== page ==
Mistress Bling, many portable electronic gadgets, CD players for example, come with an accessory that lets you plug it into the wall, instead of using batteries. Those accessories are generally palm-sized and cubical, and when plugged in look like bumps on a wall -- warts, in other words. -- And that's a perfect link, Worldgineer! Thanks!
Vernon, Nov 11 2003
  

       Ah, I getcha. Have read through it properly now. +
Mistress Bling, Nov 11 2003
  

       //Speaking of computers, might it be useful to directly build this device into one?//
Yes, we've discussed that before, see the linked idea as well as the links within it.
krelnik, Nov 11 2003
  

       krelnik, I think I should disagree about using computer power supplies for lots of other peripherals. I've seen too many of those power supplies fail, just trying to keep up with the stuff inside the computer! So, consider the box suggested here: if each wall wart it replaces is, on the average, rated at 10watts, and you plug 10 things into this box, then it has to handle only 100watts, which is a pretty hot light bulb. Perhaps the Ultimate Low Power Module will require a fan (a 120volt fan!!!) -- but try adding an extra 100 watts of load to your computer power supply, and it will die in short order.
Vernon, Nov 12 2003
  

       "silicon weighs a lot less than iron" - more to the point, silicon is cheaper than iron.   

       The one thing that's wrong with those replacement wall warts (and hence this idea, sadly) is that there are two opposing standards for the polarity of low voltage power jacks. Positive on the hole in the middle, or positive on the outside sleeve. Replacement warts get around this by allowing you to switch the polarity to match your appliance; thus giving you a 50% chance of destroying it if you don't understand electricity and just guess. A 2 Amp current rating would just make a bigger bang, I guess.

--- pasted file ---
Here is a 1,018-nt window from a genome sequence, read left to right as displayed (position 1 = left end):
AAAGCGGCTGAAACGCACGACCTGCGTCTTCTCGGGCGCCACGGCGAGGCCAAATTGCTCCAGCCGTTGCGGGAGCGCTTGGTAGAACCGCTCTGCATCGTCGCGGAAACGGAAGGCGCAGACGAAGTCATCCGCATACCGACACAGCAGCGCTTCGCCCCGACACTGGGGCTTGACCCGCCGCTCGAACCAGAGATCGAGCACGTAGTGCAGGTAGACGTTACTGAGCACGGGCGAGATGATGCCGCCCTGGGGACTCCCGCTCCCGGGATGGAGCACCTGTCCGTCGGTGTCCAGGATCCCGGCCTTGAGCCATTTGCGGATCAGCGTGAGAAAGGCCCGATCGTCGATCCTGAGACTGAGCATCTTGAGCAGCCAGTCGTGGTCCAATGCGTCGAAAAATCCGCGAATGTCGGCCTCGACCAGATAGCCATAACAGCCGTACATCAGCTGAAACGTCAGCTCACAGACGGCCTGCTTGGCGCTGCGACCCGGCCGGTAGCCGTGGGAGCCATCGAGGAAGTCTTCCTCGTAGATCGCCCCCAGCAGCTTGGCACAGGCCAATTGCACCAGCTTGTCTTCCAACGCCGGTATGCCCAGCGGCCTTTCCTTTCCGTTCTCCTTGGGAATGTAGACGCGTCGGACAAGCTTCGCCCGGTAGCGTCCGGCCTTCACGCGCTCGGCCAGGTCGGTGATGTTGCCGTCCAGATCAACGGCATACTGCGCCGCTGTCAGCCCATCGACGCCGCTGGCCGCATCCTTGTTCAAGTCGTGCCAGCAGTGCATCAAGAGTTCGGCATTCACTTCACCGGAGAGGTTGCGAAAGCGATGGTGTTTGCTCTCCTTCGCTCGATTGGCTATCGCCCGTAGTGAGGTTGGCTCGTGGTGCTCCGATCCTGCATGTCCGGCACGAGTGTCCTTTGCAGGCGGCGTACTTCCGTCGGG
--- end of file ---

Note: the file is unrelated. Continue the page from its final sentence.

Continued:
Wall wart roulette, anybody?
English Bob, Nov 12 2003
  

       //try adding an extra 100 watts of load to your computer power supply//
True enough for average power supplies, but there are 'heavy duty' versions available that could handle the load.
krelnik, Nov 12 2003
  

       True enough Krelnik, but remember that most machines are not built for power users today. If you go with the LCD idea of production, most computers would never be able to handle this built in.
Actually, outside of computers I can see applications for something like this for sound reinforcement systems. Seems like today half the new gear has internal power supply and IEC cords and the other half has wall warts. Runnig a rack with 15 or twenty items in it and you half to use a lot of power strips to cover all those warts.
soundman, Nov 12 2003
  

       English Bob, thanks, I did not think about the polarity thing. Well, the holes for plugging stuff in could perhaps simply be grouped, first by voltage, then by polarity. Or there could be a switch next to each hole, that lets the user select the polarity. Naturally, a big warning label is also needed, to encourage people to see what their gadget has to say about what polarity it needs.   

       For those still arguing about silicon vs. iron, you might note that NEITHER is mentioned in the main Idea. The important thing was to consolidate wall warts, and not worry too much about the method of consolidation.
Vernon, Nov 12 2003
  

       I like this. Bun. And particularly if we can make a 1u rackmount version (1.75" x 17" + ears). In almost every small office there's a need to put a couple of servers, a router, switch etc... Normally these can be rackmounted, but there's inevitably 2 or 3 smaller bits of kit which sit on shelves. Inevitably these have warts, and finding outlets on the UPS or on a power strip to fit these is a real pain. Not to mention having to physically tie the wart to the power strip with some cable ties to stop them falling out when the ground shakes (California).   

       This would go for some of the more advanced home entertainment systems too.
phlogiston, Nov 26 2003
  

       My dad just told me about one of these he saw in a store a few days ago. Onliest thing is, he said that one only had one or two 'holes'. It had, however, some sort of dial with which one could adjust the output from about 3 volts continuously up to 12 or 24 (not sure which).
galukalock, Nov 26 2003
  

       galukalock, you are merely describing the currently existing multi-voltage wall wart, that this Idea uses as a starting point.
Vernon, Nov 26 2003